A notorious killer, too dangerous to mix with other prisoners, spends 23 hours a day locked inside a glass box.
Robert Maudsley is thought to be one of Britain’s most dangerous inmates.
The Liverpool man made a name for himself after a harrowing string of deadly attacks on child molesters, which earned himself the nickname Hannibal the Cannibal.
Maudsley, now 68, has been locked up since 1974, and has spent nearly 40 years living in a 5.5 metres by 4.5 metres bulletproof glass box, the Liverpool Echo reports.
His specially constructed cage beneath Wakefield Prison contains a concrete slab to sleep on, a table and chair made of compressed cardboard, a toilet and a sink.
Maudsley was the fourth of 12 children and spent his early years in a Catholic orphanage at Nazareth House before his parents reclaimed him at the age of eight, after which he suffered years of violent abuse at the hands of his father.
He once spent six months locked in a room, where his father would go to beat him several times a day.
Maudsley murdered his first victim when he was 21, a few years after he started taking drugs and turned to sex work to earn money.
In 1974, he garrotted his client John Farrell to death after he showed him photos of children he had abused.
Maudsley was declared unfit to stand trial for the crime and sent away with the recommendation that he never be released.
He was locked up in Broadmoor Hospital, home to some of Britain’s most dangerous criminals.
Three years later, he and David Cheeseman, a fellow prisoner, barricaded themselves inside a room, where they had tied up child molester David Francis.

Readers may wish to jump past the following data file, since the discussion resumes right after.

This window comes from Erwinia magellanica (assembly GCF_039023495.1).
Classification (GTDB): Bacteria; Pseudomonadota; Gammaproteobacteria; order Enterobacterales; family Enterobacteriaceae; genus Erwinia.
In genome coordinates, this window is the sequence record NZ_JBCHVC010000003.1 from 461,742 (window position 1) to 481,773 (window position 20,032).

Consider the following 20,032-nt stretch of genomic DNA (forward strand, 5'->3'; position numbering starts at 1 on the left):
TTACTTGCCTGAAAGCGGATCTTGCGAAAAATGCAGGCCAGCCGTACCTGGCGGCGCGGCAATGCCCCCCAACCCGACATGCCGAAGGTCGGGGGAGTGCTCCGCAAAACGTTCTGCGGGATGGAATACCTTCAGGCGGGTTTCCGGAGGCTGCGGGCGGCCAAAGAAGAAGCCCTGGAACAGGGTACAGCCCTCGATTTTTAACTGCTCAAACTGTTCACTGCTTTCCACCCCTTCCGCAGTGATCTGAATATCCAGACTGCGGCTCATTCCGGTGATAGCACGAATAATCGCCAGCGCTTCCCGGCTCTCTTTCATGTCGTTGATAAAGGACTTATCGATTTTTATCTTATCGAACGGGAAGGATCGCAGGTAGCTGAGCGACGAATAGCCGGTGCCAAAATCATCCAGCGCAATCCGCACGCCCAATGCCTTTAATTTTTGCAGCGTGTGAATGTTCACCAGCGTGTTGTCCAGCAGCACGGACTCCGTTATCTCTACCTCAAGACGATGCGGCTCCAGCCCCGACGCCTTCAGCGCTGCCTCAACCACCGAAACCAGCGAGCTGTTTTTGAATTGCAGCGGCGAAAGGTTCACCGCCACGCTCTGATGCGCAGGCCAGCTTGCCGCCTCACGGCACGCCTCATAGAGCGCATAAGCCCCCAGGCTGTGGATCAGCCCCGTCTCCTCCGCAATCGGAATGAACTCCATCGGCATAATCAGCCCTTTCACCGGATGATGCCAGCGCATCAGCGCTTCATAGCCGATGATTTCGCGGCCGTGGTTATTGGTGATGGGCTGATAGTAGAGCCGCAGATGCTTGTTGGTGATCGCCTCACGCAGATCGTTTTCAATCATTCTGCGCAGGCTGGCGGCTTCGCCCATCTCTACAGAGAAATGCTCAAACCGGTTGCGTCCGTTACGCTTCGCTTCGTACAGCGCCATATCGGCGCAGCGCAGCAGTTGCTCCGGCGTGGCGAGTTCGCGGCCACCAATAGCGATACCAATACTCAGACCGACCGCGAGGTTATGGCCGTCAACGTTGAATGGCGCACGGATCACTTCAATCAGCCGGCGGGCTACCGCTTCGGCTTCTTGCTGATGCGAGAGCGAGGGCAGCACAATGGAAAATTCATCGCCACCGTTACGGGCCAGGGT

The pair tortured Francis to death before dangling his body for prison guards to see.
Maudsley was charged with manslaughter and moved to the Wakefield Prison in Yorkshire.
This is where he found his final two victims.
On July 29, 1978, Maudsley strangled and stabbed Salney Darwood, a 46-year-old who was locked up for killing his wife.
After hiding Darwood’s body under a bed, he then creeped into the cell of Bill Roberts, 56, who had sexually abused a seven-year-old girl.
He stabbed Roberts, hacked his skull with a makeshift dagger and smashed his head against a wall.
Reports at the time of the murders claimed he’d left a spoon in the skull of his second victim, who was missing part of his brain, although an autopsy report later showed that the story was incorrect.
Nevertheless, Maudsley acquired the nickname Hannibal the Cannibal, and it stuck.
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During his final trial in 1979, Maudsley claimed he was thinking of his parents during his vigilante violence, wishing he had killed them in 1970.
Robert Maudsley’s older brother Paul once said: “I’ve always thought ‘There but for the grace of God go I . . .’ I could easily have turned out like Bob.
“But I was lucky. I ended up with someone who loved me and showed me affection. Kevin, who now lives in Bradford, was the same. We’re both married with four kids.
“But for Bob, the chain of abuse was never broken; he’s been abused all his life.”
Maudsley’s decades of solitary confinement have been criticised as possibly infringing on his human rights by risking further mental breakdown.
During a brief spell at Parkhurst Prison on the Isle of Wight in the 1990s, Maudsley met with psychiatrist Dr Bob Johnson, who believed he was making progress with reducing Maudsley’s latent violence.
But the sessions were suddenly stopped after three years and Maudsley was returned to Wakefield Prison, where he has remained since.
Dr Johnson tried to contact Maudsley several times, but his letters went mostly unanswered, until he received a three-word message in the post: “All alone now.”
In 2000, Maudsley begged the courts to allow him to die before writing a series of letters.
He wrote: “What purpose is served by keeping me locked up 23 hours a day? Why even bother to feed me and to give me one hour’s exercise a day? Who actually am I a risk to?”
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